By Vipula Wanigasekera –
Referring to an article in a Sunday newspaper way back in 2010, we revisit a persisting issue in today’s context: the blaring music that plagues most privately operated buses in Sri Lanka. The said news item stated that ‘The new laws will extend to the use of megaphones, loudspeakers, gramophones and any instrument that automatically, mechanically, electrically or electronically produces, reproduces or amplifies sound’.
These regulations were touted as cutting-edge, with state-of-the-art technology poised to monitor sound levels from vendors and vehicles. The article further specified ‘Special technology will be used to measure sound levels. Noise levels exceeding 63 decibels (dB) will be prohibited by law’.
The authorities had come hard on noise pollution in private buses from time to time with following headings.
Youtube video on ‘Noise Pollution in Sri Lankan private buses’
However, it seems the only tangible outcome was the issuance of Gazette No. 1738/37-29 in 2011, which only pertained to vehicle horns, leaving the issue of loud music on public transport unaddressed.
Speculations regarding why regulations to curb loud music have not materialized include claims that passengers enjoy the music or that drivers need it to stay alert. These explanations lack substantiated evidence from actual commuters and confuse the issue of driver fatigue with the need for blaring music. If necessary, one sound system can be placed right under the driver’s seat to prevent drivers from succumbing to drowsiness.
The core problem lies in adhering to accepted decibel levels if music is considered essential during commutes. In such cases, sound levels should enable passengers to converse, take phone calls, or enjoy their own music via hands-free headsets which is not the case in most privately run public transport.
It appears that politicians and senior officials lack firsthand experience of the agony passengers endure during their daily commutes. Perhaps not even the readers of this article. Almost every privately operated bus in Sri Lanka carries robust sound systems, well fitted to ensure that every passenger is exposed, including infants, to a continuous barrage of noise with the high tempo beat.
This differs significantly from musical performances where loud music serves an artistic and dance purpose where the authorities have to evaluate such decisions to strike a balance. In cases like the use of loudspeakers in places of worship, politicians may hesitate to intervene for obvious reasons.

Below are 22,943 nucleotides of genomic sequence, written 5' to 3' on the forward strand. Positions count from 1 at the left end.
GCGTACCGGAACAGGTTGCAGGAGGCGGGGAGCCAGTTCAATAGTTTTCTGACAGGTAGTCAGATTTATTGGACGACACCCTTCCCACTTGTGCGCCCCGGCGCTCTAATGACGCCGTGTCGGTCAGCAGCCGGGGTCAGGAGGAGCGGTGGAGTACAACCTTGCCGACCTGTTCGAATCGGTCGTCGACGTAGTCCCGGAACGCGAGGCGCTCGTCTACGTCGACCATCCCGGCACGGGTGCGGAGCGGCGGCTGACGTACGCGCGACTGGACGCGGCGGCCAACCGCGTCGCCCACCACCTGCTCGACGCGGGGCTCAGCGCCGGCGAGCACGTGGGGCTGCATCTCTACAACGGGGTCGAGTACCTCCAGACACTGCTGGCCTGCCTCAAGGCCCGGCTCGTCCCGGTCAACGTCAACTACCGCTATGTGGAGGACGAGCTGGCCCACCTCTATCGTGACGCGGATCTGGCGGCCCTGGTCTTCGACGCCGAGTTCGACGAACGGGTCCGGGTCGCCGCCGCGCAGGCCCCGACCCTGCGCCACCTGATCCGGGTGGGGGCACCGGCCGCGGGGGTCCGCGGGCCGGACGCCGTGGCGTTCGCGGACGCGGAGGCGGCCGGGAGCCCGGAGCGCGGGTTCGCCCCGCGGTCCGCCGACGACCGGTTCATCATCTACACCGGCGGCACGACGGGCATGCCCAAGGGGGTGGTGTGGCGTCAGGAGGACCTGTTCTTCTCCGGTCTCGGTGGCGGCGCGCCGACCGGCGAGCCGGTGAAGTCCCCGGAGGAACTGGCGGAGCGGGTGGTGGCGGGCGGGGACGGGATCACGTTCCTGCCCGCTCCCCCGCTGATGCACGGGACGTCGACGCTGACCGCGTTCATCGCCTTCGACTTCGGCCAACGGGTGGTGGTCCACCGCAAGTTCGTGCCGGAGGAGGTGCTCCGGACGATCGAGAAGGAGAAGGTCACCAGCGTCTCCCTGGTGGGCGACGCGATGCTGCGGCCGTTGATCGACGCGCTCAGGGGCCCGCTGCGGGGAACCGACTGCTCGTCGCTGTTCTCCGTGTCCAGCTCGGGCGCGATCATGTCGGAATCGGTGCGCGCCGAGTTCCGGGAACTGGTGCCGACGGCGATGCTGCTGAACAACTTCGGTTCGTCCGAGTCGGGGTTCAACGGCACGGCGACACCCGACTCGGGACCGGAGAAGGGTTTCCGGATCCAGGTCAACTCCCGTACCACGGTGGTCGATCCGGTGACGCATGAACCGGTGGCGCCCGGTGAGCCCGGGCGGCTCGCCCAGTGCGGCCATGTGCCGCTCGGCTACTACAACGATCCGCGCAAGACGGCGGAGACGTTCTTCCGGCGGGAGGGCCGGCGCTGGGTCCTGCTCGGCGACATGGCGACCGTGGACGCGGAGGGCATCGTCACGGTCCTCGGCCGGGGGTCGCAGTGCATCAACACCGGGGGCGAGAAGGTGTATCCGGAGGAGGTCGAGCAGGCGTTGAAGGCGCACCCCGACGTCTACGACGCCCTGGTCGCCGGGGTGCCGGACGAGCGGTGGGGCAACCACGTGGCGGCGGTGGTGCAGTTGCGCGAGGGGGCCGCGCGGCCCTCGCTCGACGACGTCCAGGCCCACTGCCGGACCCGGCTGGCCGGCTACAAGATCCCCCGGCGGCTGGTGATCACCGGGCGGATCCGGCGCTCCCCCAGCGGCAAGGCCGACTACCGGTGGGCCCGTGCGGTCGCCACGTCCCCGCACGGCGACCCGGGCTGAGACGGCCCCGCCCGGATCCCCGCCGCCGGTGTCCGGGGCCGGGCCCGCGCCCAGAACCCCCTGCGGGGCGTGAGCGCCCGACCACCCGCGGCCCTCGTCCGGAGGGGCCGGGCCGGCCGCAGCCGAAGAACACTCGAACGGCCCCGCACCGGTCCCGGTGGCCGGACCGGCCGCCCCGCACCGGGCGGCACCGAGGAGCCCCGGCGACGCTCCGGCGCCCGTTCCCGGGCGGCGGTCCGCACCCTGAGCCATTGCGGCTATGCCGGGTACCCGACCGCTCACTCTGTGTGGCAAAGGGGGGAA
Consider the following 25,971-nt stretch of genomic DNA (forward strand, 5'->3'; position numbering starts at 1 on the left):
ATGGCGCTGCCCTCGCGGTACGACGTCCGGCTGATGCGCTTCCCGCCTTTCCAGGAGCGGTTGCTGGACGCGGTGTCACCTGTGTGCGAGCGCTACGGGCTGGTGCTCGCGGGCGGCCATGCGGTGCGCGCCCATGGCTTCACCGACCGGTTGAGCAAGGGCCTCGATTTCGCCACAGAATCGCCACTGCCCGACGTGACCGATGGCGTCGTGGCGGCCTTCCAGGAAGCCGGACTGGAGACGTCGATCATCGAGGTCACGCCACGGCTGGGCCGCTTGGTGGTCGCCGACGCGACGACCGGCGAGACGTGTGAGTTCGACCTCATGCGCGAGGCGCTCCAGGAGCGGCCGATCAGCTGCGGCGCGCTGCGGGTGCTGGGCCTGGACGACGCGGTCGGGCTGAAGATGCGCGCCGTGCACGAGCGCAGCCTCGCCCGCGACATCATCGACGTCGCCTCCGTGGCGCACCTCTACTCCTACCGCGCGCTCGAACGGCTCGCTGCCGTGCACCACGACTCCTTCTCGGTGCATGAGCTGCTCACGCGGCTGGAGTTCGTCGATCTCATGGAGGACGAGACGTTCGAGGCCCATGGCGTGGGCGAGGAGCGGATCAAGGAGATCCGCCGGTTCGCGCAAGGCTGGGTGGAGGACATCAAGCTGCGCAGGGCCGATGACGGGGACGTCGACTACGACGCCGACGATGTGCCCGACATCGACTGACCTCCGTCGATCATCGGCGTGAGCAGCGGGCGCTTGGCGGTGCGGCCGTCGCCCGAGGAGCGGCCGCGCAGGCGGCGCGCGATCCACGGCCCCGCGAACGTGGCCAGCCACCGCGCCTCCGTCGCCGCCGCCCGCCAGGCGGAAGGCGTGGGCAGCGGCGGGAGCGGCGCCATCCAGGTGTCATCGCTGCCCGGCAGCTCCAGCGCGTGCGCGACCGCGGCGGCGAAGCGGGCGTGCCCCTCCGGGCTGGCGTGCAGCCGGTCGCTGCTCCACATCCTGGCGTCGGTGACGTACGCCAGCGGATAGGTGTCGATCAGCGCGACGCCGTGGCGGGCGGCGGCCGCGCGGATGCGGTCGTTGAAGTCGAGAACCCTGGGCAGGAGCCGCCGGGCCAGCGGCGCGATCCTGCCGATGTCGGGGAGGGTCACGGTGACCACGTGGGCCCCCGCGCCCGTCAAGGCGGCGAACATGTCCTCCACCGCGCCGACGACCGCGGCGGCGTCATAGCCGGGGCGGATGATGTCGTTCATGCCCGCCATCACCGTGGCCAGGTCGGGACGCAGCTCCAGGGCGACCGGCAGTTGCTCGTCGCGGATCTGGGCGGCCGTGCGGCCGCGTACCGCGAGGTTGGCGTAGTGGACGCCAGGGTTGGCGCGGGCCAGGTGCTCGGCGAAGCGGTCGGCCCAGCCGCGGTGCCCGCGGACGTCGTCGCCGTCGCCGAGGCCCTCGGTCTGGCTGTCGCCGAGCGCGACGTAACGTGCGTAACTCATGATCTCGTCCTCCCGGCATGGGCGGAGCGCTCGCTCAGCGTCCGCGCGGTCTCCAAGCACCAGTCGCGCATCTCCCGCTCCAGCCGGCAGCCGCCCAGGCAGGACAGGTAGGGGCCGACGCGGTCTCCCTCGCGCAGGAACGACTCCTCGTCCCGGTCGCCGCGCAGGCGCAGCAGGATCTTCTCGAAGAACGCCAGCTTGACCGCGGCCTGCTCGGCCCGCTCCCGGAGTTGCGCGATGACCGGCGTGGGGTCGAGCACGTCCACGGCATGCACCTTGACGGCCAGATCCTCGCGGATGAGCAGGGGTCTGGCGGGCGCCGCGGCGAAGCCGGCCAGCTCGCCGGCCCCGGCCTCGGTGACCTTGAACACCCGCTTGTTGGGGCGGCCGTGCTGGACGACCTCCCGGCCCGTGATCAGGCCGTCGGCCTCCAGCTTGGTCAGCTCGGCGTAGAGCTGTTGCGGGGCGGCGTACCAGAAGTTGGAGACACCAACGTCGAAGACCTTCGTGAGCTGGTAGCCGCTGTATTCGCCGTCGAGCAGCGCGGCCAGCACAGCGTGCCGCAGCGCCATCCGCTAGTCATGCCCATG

In one juncture, a former Minister and a few others quite courageously took a decision to go to courts against a temple using loud speakers and succeeded in getting a verdict in favour of the complainants. The poor commuters do not have the means to take these bus operators to task.
This article suggests that authorities should take measures within their capacity to address this issue. The public should not be at the mercy of an irrational minority of drivers and conductors who seem indifferent to their well-being. Due to fear of immediate backlash and verbal abuse, the public rarely voices their concerns.
As National Centre for Biotechnology Information which is part of the United States National Library of Medicine, revealed in 2017 ‘humans have a hearing threshold of around 0 decibels. Above this threshold, sounds with higher sound pressure levels are heard as louder noises. Sounds above 90 dB can lead to chronic hearing damage if people are exposed to them every day or all the time‘
To quote World Health Organization: ‘excessive noise seriously harms human health and interferes with people’s daily activities at school, at work, at home and during leisure time. It can disturb sleep, cause cardiovascular and psychophysiological effects, reduce performance and provoke annoyance responses and changes in social behaviour.’ and this is a single major issue which affects the lower middle class comprising majority of commuters in Sri Lanka.
One may ask – if a seemingly straightforward problem like this cannot be rectified through practical governance citing health reasons, addressing more complex national issues may continue to remain elusive in Sri Lanka.
*Writer is a former diplomat, head of the tourism authority/Convention Bureau, Academic, and currently a wellness practitioner specializing in meditation and healing therapy